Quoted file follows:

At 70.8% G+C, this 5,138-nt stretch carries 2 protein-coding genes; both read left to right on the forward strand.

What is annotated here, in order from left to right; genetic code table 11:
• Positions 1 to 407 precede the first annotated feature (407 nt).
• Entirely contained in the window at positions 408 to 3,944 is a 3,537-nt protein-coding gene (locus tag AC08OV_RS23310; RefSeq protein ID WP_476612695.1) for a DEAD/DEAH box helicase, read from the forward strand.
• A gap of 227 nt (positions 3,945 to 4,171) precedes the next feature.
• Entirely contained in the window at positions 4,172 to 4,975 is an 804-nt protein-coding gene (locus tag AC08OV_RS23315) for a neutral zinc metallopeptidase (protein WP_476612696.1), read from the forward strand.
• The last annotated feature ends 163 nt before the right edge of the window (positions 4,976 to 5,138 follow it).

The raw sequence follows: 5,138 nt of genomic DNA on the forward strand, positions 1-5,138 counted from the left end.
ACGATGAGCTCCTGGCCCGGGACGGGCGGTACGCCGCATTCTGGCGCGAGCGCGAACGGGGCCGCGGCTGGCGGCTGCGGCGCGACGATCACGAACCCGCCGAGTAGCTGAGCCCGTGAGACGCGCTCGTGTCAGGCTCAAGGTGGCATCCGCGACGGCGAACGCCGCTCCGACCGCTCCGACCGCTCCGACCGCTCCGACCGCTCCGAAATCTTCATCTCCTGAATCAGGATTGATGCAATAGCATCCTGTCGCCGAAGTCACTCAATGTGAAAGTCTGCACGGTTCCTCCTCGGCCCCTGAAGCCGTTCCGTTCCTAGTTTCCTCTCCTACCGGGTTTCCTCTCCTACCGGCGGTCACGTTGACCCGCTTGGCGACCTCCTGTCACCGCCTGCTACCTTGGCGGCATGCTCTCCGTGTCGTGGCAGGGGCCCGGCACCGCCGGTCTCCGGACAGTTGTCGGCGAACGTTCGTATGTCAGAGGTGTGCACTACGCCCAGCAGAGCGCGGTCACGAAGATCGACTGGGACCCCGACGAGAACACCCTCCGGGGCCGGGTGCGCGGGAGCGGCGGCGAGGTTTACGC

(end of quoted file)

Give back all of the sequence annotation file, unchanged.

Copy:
At 70.8% G+C, this 5,138-nt stretch carries 2 protein-coding genes; both read left to right on the forward strand.

What is annotated here, in order from left to right; genetic code table 11:
• Positions 1 to 407 precede the first annotated feature (407 nt).
• Entirely contained in the window at positions 408 to 3,944 is a 3,537-nt protein-coding gene (locus tag AC08OV_RS23310; RefSeq protein ID WP_476612695.1) for a DEAD/DEAH box helicase, read from the forward strand.
• A gap of 227 nt (positions 3,945 to 4,171) precedes the next feature.
• Entirely contained in the window at positions 4,172 to 4,975 is an 804-nt protein-coding gene (locus tag AC08OV_RS23315) for a neutral zinc metallopeptidase (protein WP_476612696.1), read from the forward strand.
• The last annotated feature ends 163 nt before the right edge of the window (positions 4,976 to 5,138 follow it).

The raw sequence follows: 5,138 nt of genomic DNA on the forward strand, positions 1-5,138 counted from the left end.
ACGATGAGCTCCTGGCCCGGGACGGGCGGTACGCCGCATTCTGGCGCGAGCGCGAACGGGGCCGCGGCTGGCGGCTGCGGCGCGACGATCACGAACCCGCCGAGTAGCTGAGCCCGTGAGACGCGCTCGTGTCAGGCTCAAGGTGGCATCCGCGACGGCGAACGCCGCTCCGACCGCTCCGACCGCTCCGACCGCTCCGACCGCTCCGAAATCTTCATCTCCTGAATCAGGATTGATGCAATAGCATCCTGTCGCCGAAGTCACTCAATGTGAAAGTCTGCACGGTTCCTCCTCGGCCCCTGAAGCCGTTCCGTTCCTAGTTTCCTCTCCTACCGGGTTTCCTCTCCTACCGGCGGTCACGTTGACCCGCTTGGCGACCTCCTGTCACCGCCTGCTACCTTGGCGGCATGCTCTCCGTGTCGTGGCAGGGGCCCGGCACCGCCGGTCTCCGGACAGTTGTCGGCGAACGTTCGTATGTCAGAGGTGTGCACTACGCCCAGCAGAGCGCGGTCACGAAGATCGACTGGGACCCCGACGAGAACACCCTCCGGGGCCGGGTGCGCGGGAGCGGCGGCGAGGTTTACGC